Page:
Ashland Springs Hotel
The Ashland Springs Hotel harkens back to a simpler time. It is located in the beautiful Rogue River Valley and remains the town's most beloved landmark. The inspiration for the landmark hotel in Oregon is the town's history and its natural setting. In the late 19th Century, Ashland's Chatauqua auditorium provided visitors educational lectures and entertainment, while numerous springs and baths rejuvenated their bodies. Now, in the 21st century, the Oregon Shakespeare Festival is the focus of entertainment, while the hotel's nearby spa, outdoor activities and the hotel's sister property, Lake of the Woods Resort, continue to relax the body and feed the soul.
Originally named the Lithia Hotel, the structure was built in 1925 as Ashland's first luxury nine-story hotel and for decades it was the tallest building between San Fransisco and Portland. The style of the building is a hybrid of Gothic, Beaux-Arts, and Arts and Crafts architecture. In the 1920s it was a natural stopping place for visitors travelling between California and the Northwest. Guests could enjoy the scenic views and take in the famous Lithia Springs water, reputed to be the purest and most healthful in America. In 1960, the hotel was renamed the Mark Antony, in recognition of the growing popularity of the nearby Oregon Shakespeare Festival.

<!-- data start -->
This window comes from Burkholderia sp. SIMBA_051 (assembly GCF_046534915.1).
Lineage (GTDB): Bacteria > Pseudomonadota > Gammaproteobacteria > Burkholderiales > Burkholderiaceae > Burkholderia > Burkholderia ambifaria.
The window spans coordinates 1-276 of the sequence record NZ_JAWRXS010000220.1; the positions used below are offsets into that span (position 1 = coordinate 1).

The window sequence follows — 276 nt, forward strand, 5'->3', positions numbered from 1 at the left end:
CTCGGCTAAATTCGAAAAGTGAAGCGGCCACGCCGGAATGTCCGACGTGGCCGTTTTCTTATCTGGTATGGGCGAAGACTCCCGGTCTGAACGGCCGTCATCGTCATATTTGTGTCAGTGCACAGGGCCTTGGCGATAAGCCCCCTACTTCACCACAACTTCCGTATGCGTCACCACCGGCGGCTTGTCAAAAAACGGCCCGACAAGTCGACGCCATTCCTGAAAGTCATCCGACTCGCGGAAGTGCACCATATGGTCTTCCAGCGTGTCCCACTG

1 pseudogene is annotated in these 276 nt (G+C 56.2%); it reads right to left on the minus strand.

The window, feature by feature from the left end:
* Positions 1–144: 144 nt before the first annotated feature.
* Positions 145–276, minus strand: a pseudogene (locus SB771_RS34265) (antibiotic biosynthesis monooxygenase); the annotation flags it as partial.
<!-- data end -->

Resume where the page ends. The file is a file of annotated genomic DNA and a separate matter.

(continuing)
By 1997, the landmark hotel in Oregon had been abandoned and was in desperate need of a renovation, which began in 1998 by new owners Doug and Becky Neuman. A design concept was created that integrated the region's past with the varied educational, artistic, and naturalist interests of a highly literate and vital contemporary community. A complete "basement to parapet," a two-year, ten million dollar restoration followed and the hotel reopened December 2000.
Entering the hotel, guests are welcomed into a grand two-story lobby, featuring the restored original terrazzo floor and massive fireplace. Custom axminster area rugs inspired by an exotic 1930s design were created to cover the floors, and towering speciman palms were placed in the room for drama. Eclectic chairs and sofas were upholstered in natural colored coach cloths and tickings, while local interest in ornithology and entomology are captured in French "cabinets de curiosite," displaying collections of taxidermy birds, eggs, nests and insects. A natural light conservatory was added to the grand ballroom, an adjacent courtyard was created and an English garden planted around a stunning wrought iron gazebo. The signature stained-glass crest over the front entrance was returned to prominence and it once again welcomes guests to a historic hotel whose reputation is "equal in luxury to any hotel in Oregon."